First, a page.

Miss Hounga, a Nigerian national, participated in a plan hatched by members of the Allen family to secure her illegal entry to the UK. Once in the UK, Miss Hounga, who was 14 at the time, commenced working illegally for Mrs Allen as a housekeeper/au pair. She had been promised a wage of £50 per month and the opportunity to go to school. However, over a period of two years, the promised wage and education never materialised and instead Miss Hounga was met with “physical and verbal abuse”, eventually being thrown out of the house. She was rescued by Social Services and commenced tribunal proceedings for breach of contract, unpaid wages and race discrimination. Her claim for race discrimination was on the basis that her dismissal was an act of race discrimination on grounds of her nationality.
Friday, 29 August 2014
TUPE* protects employees when the business or undertaking they work for transfers to a new
Following a consultation last year, the government decided to relax the information and consultation obligations for small businesses, with the change taking effect yesterday – 31 July 2014.
For TUPE transfers taking place on or after 31 July 2014, micro-businesses (those with fewer than 10 employees) can inform and consult directly with individual affected employees so long as there are no existing appropriate representatives (i.e. no recognised trade union or suitable existing employee representatives) and the employer has not invited the employees to elect representatives.
Despite requests during the consultation process, the exemption does not extend to larger workforces, even if fewer than 10 employees are affected by the transfer.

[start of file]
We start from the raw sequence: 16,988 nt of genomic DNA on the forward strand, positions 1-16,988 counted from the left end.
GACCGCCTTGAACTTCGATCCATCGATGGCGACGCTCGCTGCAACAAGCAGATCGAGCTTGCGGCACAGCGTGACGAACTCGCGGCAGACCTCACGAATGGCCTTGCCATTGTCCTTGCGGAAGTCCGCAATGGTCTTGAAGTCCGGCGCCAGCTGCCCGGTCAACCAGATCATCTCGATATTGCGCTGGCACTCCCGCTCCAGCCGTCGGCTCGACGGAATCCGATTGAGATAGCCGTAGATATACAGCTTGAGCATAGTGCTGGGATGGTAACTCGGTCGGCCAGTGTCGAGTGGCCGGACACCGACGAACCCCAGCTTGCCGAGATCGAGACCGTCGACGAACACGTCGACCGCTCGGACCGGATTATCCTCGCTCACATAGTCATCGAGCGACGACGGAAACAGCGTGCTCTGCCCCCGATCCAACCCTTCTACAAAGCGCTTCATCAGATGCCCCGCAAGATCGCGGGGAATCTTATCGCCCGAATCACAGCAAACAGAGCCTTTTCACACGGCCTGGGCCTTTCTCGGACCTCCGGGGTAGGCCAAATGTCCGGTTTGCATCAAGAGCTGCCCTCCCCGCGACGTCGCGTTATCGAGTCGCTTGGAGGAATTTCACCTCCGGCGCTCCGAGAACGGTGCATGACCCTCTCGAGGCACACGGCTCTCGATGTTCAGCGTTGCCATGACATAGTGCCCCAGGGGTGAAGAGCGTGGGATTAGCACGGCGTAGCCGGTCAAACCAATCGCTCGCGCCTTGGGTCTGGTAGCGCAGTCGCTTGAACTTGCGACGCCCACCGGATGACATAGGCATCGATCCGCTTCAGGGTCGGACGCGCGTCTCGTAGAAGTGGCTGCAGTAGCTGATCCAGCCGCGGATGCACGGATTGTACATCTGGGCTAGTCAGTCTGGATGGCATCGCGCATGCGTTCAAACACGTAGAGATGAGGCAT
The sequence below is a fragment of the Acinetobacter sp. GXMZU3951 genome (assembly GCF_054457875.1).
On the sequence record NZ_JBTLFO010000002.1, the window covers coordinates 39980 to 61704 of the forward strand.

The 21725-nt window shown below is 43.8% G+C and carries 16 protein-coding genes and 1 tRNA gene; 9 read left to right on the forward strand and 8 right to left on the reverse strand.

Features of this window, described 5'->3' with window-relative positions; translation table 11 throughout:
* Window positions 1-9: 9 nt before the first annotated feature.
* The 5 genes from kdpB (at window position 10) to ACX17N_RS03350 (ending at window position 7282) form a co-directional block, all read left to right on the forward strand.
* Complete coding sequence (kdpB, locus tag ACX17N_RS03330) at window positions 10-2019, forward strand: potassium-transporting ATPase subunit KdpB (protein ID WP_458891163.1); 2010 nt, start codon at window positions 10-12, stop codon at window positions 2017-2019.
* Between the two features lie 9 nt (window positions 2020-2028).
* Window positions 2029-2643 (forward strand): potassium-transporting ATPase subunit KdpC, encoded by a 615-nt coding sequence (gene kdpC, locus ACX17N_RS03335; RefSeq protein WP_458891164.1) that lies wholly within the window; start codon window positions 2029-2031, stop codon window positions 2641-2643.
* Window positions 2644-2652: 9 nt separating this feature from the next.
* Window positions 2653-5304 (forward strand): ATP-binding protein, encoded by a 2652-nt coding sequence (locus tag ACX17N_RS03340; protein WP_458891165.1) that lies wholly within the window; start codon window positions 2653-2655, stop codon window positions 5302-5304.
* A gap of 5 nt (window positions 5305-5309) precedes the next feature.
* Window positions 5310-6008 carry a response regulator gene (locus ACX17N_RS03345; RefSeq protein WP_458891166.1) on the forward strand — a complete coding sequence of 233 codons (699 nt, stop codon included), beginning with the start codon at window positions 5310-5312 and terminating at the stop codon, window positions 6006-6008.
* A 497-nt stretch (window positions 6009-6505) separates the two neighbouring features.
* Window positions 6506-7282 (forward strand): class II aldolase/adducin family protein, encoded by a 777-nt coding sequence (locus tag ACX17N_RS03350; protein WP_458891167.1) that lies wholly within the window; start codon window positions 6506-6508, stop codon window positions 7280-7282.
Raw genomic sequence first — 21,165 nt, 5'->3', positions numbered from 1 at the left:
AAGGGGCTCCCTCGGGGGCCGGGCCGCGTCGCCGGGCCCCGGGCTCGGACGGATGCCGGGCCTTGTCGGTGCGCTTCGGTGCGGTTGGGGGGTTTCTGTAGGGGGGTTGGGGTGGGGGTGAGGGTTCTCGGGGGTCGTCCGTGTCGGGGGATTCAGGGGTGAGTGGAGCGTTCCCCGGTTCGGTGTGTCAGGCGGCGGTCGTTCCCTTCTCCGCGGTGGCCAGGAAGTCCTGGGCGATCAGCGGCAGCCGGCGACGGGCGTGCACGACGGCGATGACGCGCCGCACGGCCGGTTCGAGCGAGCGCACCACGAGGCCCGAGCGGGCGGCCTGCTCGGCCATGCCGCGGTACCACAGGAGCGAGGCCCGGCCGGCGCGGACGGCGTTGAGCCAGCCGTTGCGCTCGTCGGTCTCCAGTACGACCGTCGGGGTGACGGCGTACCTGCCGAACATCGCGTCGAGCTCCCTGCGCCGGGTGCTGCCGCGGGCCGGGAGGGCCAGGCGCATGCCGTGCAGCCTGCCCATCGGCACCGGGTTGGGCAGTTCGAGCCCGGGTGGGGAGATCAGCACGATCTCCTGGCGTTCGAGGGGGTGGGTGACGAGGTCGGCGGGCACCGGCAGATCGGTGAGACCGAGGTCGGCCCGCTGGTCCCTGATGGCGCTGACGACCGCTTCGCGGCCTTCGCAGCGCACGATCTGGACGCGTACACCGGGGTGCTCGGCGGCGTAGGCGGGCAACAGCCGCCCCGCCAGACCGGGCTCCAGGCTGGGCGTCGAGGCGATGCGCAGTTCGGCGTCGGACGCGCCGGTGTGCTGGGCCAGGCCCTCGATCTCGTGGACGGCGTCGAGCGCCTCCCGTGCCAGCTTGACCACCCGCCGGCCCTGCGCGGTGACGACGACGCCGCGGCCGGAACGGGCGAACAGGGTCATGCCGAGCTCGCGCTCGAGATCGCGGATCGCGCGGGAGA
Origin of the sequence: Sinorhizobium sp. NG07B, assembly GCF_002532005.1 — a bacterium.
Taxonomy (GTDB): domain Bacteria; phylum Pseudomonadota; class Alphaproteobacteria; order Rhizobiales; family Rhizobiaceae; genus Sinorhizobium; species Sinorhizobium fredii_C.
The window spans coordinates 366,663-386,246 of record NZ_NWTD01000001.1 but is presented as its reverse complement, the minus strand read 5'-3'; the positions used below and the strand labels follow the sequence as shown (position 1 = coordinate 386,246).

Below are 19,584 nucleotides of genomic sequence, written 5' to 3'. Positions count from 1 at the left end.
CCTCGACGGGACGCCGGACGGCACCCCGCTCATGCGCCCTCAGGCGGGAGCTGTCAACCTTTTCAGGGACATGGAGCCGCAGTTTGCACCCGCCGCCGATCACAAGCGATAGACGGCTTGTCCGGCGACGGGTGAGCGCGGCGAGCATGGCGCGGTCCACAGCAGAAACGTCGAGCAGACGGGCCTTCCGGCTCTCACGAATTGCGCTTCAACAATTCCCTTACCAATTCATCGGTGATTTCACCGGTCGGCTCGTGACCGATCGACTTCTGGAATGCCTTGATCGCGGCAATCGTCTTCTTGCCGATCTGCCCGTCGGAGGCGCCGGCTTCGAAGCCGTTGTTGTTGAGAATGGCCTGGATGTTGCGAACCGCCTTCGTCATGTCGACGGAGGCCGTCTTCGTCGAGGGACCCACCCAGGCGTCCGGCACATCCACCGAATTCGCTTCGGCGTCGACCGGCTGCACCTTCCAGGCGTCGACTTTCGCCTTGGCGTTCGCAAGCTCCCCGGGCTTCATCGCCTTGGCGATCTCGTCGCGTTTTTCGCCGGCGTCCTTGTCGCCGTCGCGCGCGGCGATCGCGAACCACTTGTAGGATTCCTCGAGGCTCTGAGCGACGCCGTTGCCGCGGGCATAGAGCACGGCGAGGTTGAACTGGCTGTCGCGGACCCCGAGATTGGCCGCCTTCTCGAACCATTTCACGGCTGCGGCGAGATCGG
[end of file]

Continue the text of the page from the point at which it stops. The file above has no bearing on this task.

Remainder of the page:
our thanks to Kathleen Morrison at BRODIES for this read more
Thursday, 28 August 2014
Shared parental leave regulations will come into force
My Comment: This simply marks the inexorable march of employment rights, industry commentators have said the take up will be slow, as the loss of the major family income would be a burden. (partners would only be able to claim SSP).
Yes, according to the Employment Appeal Tribunal in the case of Dominique v Toll Global Forwarding Limited, even though the end result of dismissal would have been the same.
Mr Dominique was disabled and had previously suffered a stroke. As a result, he frequently made mistakes at work and generally struggled with computers.
Mr Dominique was selected for redundancy on the basis of his poor productivity and accuracy; their selection criteria.
Mr Dominique brought claims for unfair dismissal and disability discrimination, alleging that his employer had failed to make reasonable adjustments to the selection criteria applied to him.
The EAT decided that the productivity and accuracy criteria placed Mr Dominique at a substantial disadvantage, and would therefore warrant a ‘reasonable adjustment’ for discrimination to be avoided. A reasonable adjustment would have been to adjust the scores. The employer had not taken this step, and they were therefore liable for discrimination.
Implications for businesses
This case really does highlight the fact that an employer should give full consideration to all reasonable adjustments to ensure that its redundancy process is not discriminatory. Of course, this does not mean automatically putting disabled employees to the top of the group.
My Comment As I 've said before, always take advice, consider your options, before you make any decisions on an employee.
Paramedics ‘shackled’ to their place of work while on call were entitled to compensatory time off